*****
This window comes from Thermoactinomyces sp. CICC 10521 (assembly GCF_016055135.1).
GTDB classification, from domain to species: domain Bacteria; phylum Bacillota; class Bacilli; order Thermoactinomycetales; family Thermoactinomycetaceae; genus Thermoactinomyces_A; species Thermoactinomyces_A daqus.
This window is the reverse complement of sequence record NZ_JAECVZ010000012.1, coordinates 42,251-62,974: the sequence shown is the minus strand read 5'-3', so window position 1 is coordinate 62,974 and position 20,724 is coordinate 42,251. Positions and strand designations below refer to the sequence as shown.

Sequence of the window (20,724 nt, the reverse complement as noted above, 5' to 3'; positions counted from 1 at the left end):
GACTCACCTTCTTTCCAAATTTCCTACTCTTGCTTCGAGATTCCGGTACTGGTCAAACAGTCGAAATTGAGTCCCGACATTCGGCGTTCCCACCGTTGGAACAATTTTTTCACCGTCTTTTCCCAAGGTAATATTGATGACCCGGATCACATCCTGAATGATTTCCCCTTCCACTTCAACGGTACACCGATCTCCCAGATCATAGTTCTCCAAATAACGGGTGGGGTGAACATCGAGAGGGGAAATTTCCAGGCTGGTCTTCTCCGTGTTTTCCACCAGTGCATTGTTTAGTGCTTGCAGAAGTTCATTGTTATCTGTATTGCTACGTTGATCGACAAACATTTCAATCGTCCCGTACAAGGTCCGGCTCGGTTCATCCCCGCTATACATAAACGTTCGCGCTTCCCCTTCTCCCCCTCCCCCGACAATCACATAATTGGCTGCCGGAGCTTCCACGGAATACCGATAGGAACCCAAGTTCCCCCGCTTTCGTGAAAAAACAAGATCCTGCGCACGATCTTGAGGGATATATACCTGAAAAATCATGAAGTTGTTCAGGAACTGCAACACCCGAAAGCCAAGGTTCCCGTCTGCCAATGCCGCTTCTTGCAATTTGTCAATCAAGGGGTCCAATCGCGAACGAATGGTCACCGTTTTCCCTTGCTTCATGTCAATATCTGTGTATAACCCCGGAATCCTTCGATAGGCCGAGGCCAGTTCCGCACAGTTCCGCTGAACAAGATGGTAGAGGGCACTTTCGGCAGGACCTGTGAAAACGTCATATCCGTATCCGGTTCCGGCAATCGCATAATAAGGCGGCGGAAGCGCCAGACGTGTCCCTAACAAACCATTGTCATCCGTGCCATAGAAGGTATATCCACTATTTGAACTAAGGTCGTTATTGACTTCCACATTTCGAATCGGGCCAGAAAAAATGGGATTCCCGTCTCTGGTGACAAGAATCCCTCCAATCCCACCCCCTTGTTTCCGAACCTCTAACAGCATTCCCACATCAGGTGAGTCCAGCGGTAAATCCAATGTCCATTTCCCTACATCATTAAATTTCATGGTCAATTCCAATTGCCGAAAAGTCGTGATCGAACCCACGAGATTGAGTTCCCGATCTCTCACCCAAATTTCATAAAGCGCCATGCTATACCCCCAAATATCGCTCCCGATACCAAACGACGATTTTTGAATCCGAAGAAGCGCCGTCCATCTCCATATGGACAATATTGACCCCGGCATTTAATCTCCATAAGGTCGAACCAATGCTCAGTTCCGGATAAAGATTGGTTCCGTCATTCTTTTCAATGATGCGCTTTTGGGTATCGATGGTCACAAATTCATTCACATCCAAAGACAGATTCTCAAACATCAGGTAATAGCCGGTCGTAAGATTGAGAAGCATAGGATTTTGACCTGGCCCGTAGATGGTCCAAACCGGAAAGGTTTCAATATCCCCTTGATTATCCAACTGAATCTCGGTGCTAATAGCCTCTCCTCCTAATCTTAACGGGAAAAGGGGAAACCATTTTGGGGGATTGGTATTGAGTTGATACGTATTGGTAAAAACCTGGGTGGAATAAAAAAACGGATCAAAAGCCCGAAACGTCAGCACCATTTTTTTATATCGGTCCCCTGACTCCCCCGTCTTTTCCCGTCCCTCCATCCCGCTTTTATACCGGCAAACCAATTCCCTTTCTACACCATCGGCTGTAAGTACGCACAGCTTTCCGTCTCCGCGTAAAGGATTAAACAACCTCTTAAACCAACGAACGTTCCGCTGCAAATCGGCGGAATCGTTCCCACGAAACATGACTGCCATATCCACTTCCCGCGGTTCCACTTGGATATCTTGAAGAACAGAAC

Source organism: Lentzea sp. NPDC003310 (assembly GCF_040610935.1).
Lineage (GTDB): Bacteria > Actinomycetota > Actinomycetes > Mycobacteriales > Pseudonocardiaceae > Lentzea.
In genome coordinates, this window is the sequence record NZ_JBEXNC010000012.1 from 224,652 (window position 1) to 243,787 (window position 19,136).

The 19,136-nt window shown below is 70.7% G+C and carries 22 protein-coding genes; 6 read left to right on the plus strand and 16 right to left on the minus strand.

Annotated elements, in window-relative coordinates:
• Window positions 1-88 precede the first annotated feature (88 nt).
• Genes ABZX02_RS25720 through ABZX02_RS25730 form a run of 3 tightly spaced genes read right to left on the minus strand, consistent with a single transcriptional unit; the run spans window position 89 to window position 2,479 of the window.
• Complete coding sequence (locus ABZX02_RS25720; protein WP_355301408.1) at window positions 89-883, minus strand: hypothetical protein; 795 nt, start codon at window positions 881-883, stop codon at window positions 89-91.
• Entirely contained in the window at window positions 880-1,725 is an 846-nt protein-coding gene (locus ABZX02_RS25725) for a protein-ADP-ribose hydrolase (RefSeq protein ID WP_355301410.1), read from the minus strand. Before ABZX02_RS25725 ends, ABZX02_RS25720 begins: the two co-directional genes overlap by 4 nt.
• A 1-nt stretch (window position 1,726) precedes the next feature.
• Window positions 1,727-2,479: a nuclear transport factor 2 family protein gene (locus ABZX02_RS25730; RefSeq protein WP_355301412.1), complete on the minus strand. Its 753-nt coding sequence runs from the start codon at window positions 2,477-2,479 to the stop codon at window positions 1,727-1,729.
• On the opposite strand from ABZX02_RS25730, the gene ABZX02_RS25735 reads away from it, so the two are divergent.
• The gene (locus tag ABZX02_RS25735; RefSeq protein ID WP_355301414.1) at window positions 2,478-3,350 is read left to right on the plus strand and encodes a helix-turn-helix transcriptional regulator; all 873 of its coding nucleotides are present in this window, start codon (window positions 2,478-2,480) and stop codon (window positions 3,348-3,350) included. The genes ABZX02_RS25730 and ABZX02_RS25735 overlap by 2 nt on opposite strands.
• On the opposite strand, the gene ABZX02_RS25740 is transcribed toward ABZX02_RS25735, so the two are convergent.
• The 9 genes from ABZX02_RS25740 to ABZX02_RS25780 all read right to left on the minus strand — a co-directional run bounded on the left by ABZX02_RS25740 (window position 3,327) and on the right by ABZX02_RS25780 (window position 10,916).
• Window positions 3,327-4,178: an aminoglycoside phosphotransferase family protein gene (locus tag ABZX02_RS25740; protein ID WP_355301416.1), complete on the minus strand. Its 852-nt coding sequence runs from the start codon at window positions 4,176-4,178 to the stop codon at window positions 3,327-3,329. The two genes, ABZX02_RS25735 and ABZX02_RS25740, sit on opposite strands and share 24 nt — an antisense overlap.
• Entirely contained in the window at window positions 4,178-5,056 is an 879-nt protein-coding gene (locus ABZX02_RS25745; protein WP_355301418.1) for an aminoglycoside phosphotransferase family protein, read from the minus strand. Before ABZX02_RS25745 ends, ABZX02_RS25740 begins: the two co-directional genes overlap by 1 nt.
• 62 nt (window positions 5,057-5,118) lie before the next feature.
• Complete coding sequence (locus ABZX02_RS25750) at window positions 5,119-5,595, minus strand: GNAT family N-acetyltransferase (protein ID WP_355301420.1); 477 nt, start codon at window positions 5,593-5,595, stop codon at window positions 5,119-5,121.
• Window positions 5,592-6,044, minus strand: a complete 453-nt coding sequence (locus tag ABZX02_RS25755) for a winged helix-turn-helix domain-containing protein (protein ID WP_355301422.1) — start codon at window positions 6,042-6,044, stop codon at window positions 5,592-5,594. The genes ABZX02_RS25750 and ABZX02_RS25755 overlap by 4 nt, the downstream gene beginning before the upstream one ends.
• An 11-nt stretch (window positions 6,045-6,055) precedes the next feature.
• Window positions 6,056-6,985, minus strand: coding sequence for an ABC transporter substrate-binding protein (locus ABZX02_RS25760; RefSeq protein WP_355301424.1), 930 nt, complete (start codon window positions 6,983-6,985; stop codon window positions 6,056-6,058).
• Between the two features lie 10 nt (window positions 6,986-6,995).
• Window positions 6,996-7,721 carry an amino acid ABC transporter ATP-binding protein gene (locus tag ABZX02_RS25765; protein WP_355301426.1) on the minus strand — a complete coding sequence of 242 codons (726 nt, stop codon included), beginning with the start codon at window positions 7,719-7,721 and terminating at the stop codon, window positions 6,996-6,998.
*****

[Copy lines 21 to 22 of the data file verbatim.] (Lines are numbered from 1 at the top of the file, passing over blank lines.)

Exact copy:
• Window positions 3,327-4,178: an aminoglycoside phosphotransferase family protein gene (locus tag ABZX02_RS25740; protein ID WP_355301416.1), complete on the minus strand. Its 852-nt coding sequence runs from the start codon at window positions 4,176-4,178 to the stop codon at window positions 3,327-3,329. The two genes, ABZX02_RS25735 and ABZX02_RS25740, sit on opposite strands and share 24 nt — an antisense overlap.
• Entirely contained in the window at window positions 4,178-5,056 is an 879-nt protein-coding gene (locus ABZX02_RS25745; protein WP_355301418.1) for an aminoglycoside phosphotransferase family protein, read from the minus strand. Before ABZX02_RS25745 ends, ABZX02_RS25740 begins: the two co-directional genes overlap by 1 nt.